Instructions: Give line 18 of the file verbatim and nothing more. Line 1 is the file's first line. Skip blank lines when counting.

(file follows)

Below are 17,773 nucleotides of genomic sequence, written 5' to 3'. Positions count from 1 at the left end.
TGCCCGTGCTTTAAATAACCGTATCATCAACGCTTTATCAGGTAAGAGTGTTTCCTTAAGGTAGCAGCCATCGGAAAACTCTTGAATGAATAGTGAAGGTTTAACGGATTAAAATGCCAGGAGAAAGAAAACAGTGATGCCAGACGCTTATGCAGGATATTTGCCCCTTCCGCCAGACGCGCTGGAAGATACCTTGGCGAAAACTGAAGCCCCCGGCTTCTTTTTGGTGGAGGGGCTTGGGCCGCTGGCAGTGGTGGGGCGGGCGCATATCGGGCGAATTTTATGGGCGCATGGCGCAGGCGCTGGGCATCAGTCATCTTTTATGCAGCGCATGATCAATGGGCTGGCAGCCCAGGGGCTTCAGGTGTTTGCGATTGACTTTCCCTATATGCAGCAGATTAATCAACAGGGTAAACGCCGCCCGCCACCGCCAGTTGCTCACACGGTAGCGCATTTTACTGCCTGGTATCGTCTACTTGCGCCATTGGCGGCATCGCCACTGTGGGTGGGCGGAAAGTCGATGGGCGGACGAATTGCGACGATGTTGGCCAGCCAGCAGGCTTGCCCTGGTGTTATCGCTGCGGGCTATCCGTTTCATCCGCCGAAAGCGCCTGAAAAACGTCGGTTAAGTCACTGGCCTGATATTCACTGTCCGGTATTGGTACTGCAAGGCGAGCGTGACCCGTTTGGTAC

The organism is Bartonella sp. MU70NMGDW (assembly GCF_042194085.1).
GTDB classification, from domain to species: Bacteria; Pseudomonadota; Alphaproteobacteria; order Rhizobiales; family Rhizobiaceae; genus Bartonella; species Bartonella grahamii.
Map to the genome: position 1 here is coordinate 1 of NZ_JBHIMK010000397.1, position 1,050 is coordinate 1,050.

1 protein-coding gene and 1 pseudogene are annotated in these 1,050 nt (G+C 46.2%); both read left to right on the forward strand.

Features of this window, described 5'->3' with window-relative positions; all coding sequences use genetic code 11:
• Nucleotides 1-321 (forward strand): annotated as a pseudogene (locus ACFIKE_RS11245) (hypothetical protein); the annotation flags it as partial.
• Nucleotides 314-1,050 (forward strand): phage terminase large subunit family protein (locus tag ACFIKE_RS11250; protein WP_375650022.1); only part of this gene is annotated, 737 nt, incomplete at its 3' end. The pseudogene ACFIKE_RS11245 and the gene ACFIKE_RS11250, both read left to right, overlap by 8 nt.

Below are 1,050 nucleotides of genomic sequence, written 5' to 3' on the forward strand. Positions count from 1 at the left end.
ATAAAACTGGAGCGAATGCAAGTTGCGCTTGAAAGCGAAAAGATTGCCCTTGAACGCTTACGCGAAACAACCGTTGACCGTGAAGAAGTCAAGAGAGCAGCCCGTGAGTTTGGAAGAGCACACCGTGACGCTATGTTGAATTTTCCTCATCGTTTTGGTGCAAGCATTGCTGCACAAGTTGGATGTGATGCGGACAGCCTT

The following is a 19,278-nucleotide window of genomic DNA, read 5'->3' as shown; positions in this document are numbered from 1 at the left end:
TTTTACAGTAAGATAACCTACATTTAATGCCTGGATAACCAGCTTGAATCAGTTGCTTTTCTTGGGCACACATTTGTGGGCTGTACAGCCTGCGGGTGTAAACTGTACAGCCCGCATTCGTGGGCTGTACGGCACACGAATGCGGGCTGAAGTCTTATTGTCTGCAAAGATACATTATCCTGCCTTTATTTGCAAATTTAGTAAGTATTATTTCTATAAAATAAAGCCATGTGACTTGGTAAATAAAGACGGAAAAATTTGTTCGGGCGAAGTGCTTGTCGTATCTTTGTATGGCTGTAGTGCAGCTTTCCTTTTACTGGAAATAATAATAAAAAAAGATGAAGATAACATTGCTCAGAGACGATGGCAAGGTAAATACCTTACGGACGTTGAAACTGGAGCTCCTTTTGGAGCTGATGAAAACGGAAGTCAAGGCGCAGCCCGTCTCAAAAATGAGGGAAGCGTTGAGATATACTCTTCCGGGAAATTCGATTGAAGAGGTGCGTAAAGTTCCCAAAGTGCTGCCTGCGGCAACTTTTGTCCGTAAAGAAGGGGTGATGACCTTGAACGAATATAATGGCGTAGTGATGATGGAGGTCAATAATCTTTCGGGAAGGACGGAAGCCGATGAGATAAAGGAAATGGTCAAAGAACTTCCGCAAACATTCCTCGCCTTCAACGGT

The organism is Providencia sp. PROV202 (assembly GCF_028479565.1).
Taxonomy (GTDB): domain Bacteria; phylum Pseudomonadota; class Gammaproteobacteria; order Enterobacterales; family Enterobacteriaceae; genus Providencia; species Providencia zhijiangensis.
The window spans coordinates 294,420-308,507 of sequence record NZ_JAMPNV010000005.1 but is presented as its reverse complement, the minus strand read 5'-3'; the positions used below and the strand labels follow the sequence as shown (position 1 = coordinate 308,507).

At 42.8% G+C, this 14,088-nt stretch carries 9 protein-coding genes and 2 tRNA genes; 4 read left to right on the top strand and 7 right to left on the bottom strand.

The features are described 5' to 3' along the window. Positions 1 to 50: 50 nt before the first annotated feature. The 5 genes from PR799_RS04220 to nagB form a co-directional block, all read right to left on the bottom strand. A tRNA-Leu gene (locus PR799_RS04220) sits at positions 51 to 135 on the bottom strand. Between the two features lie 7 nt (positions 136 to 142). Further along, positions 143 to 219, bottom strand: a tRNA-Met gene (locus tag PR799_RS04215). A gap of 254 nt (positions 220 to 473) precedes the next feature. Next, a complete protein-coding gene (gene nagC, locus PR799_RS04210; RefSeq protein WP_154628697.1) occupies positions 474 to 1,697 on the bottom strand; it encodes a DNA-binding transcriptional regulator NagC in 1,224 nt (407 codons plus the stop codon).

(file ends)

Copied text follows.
The features are described 5' to 3' along the window. Positions 1 to 50: 50 nt before the first annotated feature. The 5 genes from PR799_RS04220 to nagB form a co-directional block, all read right to left on the bottom strand. A tRNA-Leu gene (locus PR799_RS04220) sits at positions 51 to 135 on the bottom strand. Between the two features lie 7 nt (positions 136 to 142). Further along, positions 143 to 219, bottom strand: a tRNA-Met gene (locus tag PR799_RS04215). A gap of 254 nt (positions 220 to 473) precedes the next feature. Next, a complete protein-coding gene (gene nagC, locus PR799_RS04210; RefSeq protein WP_154628697.1) occupies positions 474 to 1,697 on the bottom strand; it encodes a DNA-binding transcriptional regulator NagC in 1,224 nt (407 codons plus the stop codon).